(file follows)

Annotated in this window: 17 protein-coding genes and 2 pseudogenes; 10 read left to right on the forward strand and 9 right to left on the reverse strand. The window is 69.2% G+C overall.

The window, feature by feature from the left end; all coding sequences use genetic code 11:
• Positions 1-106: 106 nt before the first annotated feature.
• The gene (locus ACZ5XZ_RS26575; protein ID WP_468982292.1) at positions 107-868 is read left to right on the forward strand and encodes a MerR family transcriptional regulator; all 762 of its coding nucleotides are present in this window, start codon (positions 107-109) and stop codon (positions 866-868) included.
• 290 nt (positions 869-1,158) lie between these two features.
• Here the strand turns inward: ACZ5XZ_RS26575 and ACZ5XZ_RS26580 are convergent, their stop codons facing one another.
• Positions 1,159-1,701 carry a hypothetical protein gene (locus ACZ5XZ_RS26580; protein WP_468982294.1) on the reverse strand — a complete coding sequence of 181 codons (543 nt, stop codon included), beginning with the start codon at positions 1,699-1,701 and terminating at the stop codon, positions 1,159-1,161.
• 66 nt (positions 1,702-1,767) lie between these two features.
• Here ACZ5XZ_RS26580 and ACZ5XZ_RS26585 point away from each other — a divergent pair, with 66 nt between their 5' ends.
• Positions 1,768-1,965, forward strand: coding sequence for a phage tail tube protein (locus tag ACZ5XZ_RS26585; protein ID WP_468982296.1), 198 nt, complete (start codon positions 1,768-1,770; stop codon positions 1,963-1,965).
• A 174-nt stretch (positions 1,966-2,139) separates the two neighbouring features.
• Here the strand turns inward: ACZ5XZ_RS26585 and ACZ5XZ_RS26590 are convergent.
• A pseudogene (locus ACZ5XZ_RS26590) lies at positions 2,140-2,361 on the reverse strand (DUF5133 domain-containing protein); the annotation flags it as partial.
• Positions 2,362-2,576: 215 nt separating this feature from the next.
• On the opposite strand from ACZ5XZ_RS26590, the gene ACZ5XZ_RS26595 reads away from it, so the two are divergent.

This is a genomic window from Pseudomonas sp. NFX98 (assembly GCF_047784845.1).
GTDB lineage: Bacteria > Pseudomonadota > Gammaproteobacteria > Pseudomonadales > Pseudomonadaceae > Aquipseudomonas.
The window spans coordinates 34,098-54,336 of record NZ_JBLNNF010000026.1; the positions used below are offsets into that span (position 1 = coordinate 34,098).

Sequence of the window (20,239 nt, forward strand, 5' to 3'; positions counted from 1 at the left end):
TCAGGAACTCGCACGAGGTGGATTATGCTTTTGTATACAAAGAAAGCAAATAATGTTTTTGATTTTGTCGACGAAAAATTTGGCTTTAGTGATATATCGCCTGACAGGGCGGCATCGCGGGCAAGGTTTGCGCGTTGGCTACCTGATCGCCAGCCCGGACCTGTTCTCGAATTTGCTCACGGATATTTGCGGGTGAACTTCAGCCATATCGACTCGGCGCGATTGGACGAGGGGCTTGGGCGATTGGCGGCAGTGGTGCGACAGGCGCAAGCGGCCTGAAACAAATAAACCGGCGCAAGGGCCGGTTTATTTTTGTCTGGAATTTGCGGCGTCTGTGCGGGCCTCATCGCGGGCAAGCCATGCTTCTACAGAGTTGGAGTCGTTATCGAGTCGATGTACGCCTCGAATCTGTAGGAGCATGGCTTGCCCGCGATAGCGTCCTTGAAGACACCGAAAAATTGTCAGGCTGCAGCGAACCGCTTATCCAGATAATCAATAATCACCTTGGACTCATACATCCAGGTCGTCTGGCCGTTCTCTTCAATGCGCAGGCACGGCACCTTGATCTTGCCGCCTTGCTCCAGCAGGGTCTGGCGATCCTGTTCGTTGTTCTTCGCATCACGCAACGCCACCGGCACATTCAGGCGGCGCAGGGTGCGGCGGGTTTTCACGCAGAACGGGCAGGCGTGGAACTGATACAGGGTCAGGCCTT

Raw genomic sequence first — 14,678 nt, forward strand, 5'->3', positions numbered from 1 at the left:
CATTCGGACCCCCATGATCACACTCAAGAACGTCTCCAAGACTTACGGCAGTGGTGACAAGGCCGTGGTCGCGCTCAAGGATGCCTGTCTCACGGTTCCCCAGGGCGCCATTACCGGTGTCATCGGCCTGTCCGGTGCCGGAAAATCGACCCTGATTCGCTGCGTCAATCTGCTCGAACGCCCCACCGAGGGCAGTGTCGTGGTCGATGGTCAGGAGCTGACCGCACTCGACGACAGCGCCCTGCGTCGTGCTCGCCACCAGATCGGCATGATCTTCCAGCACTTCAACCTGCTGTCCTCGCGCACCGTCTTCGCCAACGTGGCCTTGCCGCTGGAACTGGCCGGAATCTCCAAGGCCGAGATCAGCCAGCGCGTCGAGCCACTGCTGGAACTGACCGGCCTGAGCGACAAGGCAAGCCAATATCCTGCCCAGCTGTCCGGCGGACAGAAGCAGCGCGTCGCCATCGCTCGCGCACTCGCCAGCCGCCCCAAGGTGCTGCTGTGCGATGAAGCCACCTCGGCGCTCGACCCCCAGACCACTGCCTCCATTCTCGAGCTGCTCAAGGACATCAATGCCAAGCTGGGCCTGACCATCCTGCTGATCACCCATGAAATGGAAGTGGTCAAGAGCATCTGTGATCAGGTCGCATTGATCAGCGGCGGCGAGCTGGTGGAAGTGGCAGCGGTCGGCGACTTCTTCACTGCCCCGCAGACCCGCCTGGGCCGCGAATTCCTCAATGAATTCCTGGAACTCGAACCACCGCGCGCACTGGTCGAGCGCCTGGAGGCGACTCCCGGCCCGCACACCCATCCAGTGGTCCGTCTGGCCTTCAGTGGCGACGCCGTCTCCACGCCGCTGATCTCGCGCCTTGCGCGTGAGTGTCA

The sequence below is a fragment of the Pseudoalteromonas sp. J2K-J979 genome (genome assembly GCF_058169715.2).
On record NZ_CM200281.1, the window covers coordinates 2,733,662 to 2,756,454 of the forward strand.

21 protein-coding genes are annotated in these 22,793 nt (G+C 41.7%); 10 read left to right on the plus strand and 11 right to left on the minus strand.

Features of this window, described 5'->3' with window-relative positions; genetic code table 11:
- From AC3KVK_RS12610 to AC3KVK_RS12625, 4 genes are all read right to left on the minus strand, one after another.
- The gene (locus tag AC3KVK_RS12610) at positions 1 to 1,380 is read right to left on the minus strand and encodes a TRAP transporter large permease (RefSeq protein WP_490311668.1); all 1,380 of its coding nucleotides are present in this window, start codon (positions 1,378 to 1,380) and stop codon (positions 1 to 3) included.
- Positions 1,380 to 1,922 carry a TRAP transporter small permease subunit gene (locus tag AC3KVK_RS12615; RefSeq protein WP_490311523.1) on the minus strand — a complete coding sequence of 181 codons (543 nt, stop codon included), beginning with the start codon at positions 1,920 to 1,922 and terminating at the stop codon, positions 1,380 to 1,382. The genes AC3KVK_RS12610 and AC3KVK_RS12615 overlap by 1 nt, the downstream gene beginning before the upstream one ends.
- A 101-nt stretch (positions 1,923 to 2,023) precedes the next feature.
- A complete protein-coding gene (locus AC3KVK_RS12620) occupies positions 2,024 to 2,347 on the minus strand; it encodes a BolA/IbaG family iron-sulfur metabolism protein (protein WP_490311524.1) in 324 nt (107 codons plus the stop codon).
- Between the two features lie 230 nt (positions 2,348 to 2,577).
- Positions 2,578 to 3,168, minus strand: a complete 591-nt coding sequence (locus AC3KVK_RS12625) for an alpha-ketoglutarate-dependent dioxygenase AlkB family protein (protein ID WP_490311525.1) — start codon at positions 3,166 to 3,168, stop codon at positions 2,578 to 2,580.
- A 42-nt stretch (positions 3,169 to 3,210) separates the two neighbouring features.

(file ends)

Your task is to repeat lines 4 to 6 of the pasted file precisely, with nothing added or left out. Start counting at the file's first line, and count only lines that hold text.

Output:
• The gene (locus ACZ5XZ_RS26575; protein ID WP_468982292.1) at positions 107-868 is read left to right on the forward strand and encodes a MerR family transcriptional regulator; all 762 of its coding nucleotides are present in this window, start codon (positions 107-109) and stop codon (positions 866-868) included.
• 290 nt (positions 869-1,158) lie between these two features.
• Here the strand turns inward: ACZ5XZ_RS26575 and ACZ5XZ_RS26580 are convergent, their stop codons facing one another.